Progressive growth in collective rationality in the world and particularly in a Muslim society necessitates the demand for rethinking the role and the potential of human intellect in understanding the Islamic text. It is being widely asked why human intellect has not been allowed to explore all dimensions of human interests and actual reasons on which Islamic law is based. To have a progressive approach in Islamic research methodology and to integrate Islam with modern world, Islamic scholars have to deal with this problem and need to have a clear view point as to why human wisdom always fails to understand the philosophy of Islamic law, especially in social, economic and political areas.

Although it is accepted by most Shia and Suni Scholars, that human intellect can be a source of Islamic law in the area of open brutality and clear justice, which seems to be quite general and unable to resolve the epistemological questions about applicability of justice. It shows that reasons and philosophy of Islamic laws remain a mystery and kept in a secret and symbolic form and can only be understood with the help of revealed text.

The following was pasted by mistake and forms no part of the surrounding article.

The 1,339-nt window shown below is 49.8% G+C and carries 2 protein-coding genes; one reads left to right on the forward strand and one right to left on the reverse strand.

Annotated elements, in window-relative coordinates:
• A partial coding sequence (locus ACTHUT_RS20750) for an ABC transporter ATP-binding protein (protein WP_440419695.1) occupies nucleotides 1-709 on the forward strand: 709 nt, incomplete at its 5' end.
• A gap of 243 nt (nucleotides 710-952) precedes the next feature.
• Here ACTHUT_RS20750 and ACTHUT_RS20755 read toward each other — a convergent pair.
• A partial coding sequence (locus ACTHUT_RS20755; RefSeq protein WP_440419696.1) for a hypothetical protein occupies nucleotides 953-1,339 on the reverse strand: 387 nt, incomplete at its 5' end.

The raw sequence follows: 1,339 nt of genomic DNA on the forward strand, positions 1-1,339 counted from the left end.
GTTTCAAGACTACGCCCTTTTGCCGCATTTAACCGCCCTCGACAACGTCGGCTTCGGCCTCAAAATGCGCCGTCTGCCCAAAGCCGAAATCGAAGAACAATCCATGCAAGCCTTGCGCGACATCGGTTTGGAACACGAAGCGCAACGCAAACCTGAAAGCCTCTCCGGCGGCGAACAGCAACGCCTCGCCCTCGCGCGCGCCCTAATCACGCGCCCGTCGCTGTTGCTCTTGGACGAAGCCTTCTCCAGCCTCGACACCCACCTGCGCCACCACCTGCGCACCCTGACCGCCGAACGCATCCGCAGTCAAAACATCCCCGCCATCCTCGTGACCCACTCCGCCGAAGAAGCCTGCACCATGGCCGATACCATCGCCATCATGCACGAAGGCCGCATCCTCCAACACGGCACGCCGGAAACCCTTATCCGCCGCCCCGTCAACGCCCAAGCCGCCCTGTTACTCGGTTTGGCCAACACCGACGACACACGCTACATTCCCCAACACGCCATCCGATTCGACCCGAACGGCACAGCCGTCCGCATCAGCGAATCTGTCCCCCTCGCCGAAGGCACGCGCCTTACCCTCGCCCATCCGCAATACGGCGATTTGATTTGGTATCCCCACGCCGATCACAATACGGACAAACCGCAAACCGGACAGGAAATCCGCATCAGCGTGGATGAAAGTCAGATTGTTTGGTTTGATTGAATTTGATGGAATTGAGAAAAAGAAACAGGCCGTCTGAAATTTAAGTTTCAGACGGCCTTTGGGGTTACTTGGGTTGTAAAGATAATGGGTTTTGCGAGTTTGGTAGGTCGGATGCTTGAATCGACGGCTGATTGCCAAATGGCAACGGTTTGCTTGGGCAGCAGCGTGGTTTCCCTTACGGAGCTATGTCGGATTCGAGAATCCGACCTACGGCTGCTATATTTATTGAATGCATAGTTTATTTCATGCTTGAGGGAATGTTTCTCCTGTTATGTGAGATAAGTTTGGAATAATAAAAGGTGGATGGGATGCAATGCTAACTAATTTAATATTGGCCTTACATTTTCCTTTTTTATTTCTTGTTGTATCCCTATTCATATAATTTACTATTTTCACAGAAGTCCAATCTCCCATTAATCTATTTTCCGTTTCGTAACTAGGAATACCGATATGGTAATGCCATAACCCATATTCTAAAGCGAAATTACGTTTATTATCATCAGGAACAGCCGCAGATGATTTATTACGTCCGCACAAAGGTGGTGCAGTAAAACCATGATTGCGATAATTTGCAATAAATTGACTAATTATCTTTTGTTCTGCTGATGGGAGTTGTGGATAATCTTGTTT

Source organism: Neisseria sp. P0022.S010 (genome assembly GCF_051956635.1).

In this regard, another important aspect that needs to be discussed in philosophy of Fiqh, is separation of social, judicial and political matters from Ibadat (Worships). Traditional Islamic scholars show a keen interest in putting a label of Islam on everything as much as it is possible. e.g., Islamic banking, Islamic finance, Islamic economics, Islamic punishments, Islamic government, etc., but it is imperative to discuss whether social, political and cultural matters can be Islamic in its deep philosophical sense? Especially when looking into the deep historical and cultural background of Islamic laws, we came to know that more than 95 percent of them already existed in the old Arab society of that day and Islam tried to make them more rational and harmonize them with the principals of justice of that day or just approved tradition of intellectuals (Sēra´he Uqa´la). Although it needs to be discussed further whether justice and rationality of that day is the same as we have today and if there is no development and evolution in human rationality, sentiments and understanding of justice or one should pursue applicability of rationality and justice of his own era.